The World Bank needs a transformational leader for climate and development

The World Bank Group sign outside building in Washington DC. Photo via Adobe.
The World Bank Group sign outside building in Washington DC. Photo via Adobe.

The announcement by David Malpass that he intends to step down as President of the World Bank had created an opportunity for the shareholders to drive an ambitious – indeed transformational – programme of reforms.

As the world continues to face complex global challenges such as climate change, global health and economic inequality, it is clear that the next President of the World Bank must have a strong commitment to multilateralism and solving global challenges such as pandemic risks and climate

The role of the World Bank is crucial in the global fight against these challenges, and the next President must be able to deliver on several key fronts to meet these challenges head-on. 

The eight key things we need to see in the next President of the World Bank include: 

  1. Commitment to delivering a high-ambition, transformational ‘Evolution Roadmap’ for the Bank. This Roadmap should enable the Bank to dramatically increase funding for ‘Global Public Goods’ (GPGs) such as combatting climate change, addressing global public health and pandemic preparedness challenges, and sustainable food systems to fight malnutrition. This commitment should be underpinned by a clear, actionable timeline with the aim of tripling climate finance by 2025. By doing so, the World Bank can position itself as a leader in the global fight for climate-resilient development. 
  2. Willingness to implement the G20 Independent Expert Group’s recommendations on reform of the Bank’s Capital Adequacy Framework.  Unlocking potentially hundreds of billions of dollars for development and climate finance by the end of this year can help support the Bank’s commitments to increasing funding for development and GPGs.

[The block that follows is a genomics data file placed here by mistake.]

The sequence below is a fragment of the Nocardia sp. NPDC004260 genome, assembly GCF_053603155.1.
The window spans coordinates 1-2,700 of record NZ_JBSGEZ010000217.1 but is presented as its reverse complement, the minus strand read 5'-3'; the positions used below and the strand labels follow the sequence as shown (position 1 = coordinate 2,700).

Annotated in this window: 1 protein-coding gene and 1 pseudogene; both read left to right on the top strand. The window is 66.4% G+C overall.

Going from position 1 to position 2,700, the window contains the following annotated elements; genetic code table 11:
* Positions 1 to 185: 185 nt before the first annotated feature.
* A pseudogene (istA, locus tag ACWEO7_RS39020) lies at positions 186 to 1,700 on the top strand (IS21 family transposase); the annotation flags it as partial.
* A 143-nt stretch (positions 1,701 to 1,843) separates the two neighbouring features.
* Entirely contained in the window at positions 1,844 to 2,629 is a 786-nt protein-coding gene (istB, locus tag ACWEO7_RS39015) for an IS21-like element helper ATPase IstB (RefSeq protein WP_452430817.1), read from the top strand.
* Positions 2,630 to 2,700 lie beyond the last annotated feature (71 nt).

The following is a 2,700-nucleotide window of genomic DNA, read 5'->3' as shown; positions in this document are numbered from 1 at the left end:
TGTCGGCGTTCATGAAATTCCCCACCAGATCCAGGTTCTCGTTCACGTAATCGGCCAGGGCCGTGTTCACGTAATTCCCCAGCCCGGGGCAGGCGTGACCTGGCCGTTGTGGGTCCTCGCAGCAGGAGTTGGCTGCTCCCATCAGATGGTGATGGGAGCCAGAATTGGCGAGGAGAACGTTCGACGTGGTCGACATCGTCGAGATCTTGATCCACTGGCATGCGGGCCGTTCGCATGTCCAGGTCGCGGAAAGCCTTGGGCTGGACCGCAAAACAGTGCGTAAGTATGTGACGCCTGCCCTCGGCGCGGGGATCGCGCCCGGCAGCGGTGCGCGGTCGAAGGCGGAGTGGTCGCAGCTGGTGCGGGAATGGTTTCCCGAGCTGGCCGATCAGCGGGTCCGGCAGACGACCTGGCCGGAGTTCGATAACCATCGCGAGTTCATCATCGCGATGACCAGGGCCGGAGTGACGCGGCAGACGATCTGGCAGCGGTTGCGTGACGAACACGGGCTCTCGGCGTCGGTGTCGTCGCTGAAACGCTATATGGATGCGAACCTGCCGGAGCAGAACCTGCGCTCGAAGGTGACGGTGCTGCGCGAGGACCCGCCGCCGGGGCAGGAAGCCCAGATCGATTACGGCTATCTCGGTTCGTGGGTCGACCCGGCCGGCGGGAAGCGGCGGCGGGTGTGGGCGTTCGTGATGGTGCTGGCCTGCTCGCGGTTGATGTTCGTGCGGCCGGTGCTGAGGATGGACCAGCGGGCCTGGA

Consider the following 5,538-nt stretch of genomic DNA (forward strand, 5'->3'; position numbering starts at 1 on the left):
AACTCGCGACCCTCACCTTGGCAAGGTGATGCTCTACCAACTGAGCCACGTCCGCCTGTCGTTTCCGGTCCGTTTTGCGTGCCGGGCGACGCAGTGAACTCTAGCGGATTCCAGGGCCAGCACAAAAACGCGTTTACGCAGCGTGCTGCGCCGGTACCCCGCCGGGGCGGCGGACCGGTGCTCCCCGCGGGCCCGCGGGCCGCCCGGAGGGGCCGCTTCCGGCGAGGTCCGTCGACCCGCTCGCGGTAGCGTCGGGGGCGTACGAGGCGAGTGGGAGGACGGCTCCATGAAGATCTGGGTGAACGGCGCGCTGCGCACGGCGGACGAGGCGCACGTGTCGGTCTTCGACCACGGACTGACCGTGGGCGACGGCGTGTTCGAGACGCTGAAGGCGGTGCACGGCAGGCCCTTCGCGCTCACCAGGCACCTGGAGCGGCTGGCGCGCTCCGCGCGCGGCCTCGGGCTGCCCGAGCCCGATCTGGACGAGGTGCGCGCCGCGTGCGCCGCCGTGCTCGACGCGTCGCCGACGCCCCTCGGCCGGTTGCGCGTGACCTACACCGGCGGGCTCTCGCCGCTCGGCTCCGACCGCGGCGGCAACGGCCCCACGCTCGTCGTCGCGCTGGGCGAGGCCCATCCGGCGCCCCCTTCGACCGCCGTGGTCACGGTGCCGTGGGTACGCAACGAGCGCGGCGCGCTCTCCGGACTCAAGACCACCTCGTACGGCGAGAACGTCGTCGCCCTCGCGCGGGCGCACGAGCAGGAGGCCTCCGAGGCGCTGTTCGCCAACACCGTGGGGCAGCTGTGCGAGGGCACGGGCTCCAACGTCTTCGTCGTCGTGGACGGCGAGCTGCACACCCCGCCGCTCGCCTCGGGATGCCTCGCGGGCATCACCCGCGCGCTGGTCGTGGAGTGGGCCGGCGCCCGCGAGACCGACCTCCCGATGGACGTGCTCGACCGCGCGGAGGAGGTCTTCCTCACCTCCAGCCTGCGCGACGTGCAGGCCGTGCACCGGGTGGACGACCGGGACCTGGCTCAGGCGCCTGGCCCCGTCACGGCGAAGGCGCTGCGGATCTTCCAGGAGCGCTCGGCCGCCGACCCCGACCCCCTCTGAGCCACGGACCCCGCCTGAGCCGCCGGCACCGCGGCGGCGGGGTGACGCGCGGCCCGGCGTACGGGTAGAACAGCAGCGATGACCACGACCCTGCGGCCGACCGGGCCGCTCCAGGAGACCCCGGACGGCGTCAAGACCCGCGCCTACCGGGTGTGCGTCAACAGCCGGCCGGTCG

3. Clear understanding of the need for international public finance to address the large and growing North-South trust deficit on climate and development finance.  After years of developed countries failing to meet their target of $100bn per year of climate finance, meaningful action must be taken to overcome this trust deficit.  This will require a higher quantity and quality of public finance to deliver the Sustainable Development Goals and to ensure sufficient finance is allocated to address climate impacts, adapt to climate change and finance the energy transition.
  4. Proven ability to deliver sustainable reform at a major institution, and a commitment for the Bank to recover its role as the lead innovator in financial markets and instruments for development.  Across the IFC, IBRD and IDA, sustainable reform is crucial to ensure that the Bank can maximise the use of its balance sheet potential, and to address and rectify the Bank’s failure to create new partnerships between governments, development banks, and the private sector. This is a huge internal change management process that must not be underestimated, and will need the trust and buy-in of the World Bank’s 16,000-strong staff. 
  5. Clear recognition that all developing countries need support to finance their low-carbon, resilient development plans, as well as support coordinating policy reforms. The Bank should lead in ensuring that Country Climate and Development Reports (CCDRs) are developed in partnership with governments and other MDBs, with the aim of empowering governments and crowding in private capital.
  6. Leadership to enable all key stakeholders in debt markets to deliver lasting change and create instruments which finance long-term growth and prosperity. This will range from disaster risk clauses to address liquidity crises, to a fundamentally revised Common Framework and performance-based KPI-linked lending which lowers the overall cost of capital.
  7. Willingness to engage meaningfully with stakeholders at all levels, from governments to development banks to civil society and the private sector, to strengthen the Bank’s focus on combating climate change, supporting sustainable development, and addressing the needs of the most vulnerable populations.
  8. Credibility, political and diplomatic skills to strengthen coalitions with low-income, middle-income, and high-income countries, and to build trust and foster innovation in the pursuit of sustainable development. 

The next President of the World Bank must be a leader with the vision and ability to deliver meaningful change in the global development landscape. By doing so, they can help to create a more equitable and sustainable world, one that works for all people and for the planet we call home. 


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